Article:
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Sunday, September 25, 2016

March 26 (Bloomberg) — Mitt Romney has a persisting Mormon problem. Less certain is whether this is limited to the Republican primaries or it’s a general-election worry, too.

“This nomination would be in the bag if it weren’t for the Mormon factor,” says John Geer, a professor of political science at Vanderbilt University who works on the intersection of religion and politics.

The exit polls from a plethora of primaries confirm that. Romney, a deeply devout leader in the Church of Jesus Christ of Latter-day Saints, gets clobbered among white evangelicals and those who believe the religious views of a would-be president matter a great deal. This has caused him to lose a few primaries and denied him decisive wins in others.

Sometimes this hostility is openly articulated. Last year, Robert Jeffress, an evangelical leader who is the pastor of the First Baptist Church of Dallas, called Mormonism a “cult,” and suggested Romney’s faith wouldn’t get him to heaven. It’s expressed by some rank-and-file conservatives, too. Scott Thomas, a Catholic and Rick Santorum supporter in Broomall, Pennsylvania, wondered if Romney, rather than President Barack Obama, “is the Antichrist.”

Usually this anti-Mormon bigotry is expressed more subtly, camouflaged by voicing doubts on other matters. Some pollsters say surveys don’t really capture the reservations; though they surface more in focus groups.

In political circles there is division over how religion might play in the fall campaign.

  • I would like to believe that Romney’s religion would not present a problem for him in the primary or general election. For me one’s religion, or lack of one in my case, is of no concern. I’m more concerned with the candidates world view and their grip on reality based decision making. All of the hyperbole regarding Mormonism is just a waste of valuable time and space. Unfortunately, it seems that far too many of the evangelical’s are getting their shorts in a twist over the Mormon problem. Too bad really, for religion should be among the bottom concerns in picking someone to lead the entire country. This country is awash in many religious followings and putting one aside because it may or may not conform to your own beliefs is tragic. The world and the nation are facing far more pressing issues than birth control, public radio, the so-called liberal media and Planned Parenthood. A little maturity on the religious issue would certainly be refreshing. With the likes of Santorum running off at the mouth at every chance we will unfortunately be stuck in the poorly expressed religious argument.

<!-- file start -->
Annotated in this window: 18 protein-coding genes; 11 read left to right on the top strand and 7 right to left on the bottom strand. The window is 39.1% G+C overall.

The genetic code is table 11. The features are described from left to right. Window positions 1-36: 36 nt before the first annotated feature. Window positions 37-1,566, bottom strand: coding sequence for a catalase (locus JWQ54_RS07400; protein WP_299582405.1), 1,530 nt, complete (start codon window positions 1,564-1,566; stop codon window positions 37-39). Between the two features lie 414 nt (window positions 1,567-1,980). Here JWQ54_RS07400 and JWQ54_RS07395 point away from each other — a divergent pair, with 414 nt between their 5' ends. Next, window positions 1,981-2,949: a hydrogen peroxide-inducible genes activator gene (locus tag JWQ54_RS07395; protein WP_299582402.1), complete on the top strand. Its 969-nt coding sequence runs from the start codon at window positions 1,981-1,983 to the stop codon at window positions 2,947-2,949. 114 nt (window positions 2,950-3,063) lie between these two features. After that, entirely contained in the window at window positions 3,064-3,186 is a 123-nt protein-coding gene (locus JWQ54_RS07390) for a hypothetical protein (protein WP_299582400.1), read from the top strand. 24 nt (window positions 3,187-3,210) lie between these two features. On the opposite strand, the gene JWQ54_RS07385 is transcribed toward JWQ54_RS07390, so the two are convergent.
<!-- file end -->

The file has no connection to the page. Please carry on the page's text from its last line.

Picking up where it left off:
• I just wish people would leave religion out of politics completely. It should be illegal to even discuss your faith. I’d vote for an atheist anyday over these phony right wing “christians? Romney isn’t phony about his religion at least. I mean gingrich and his ilk.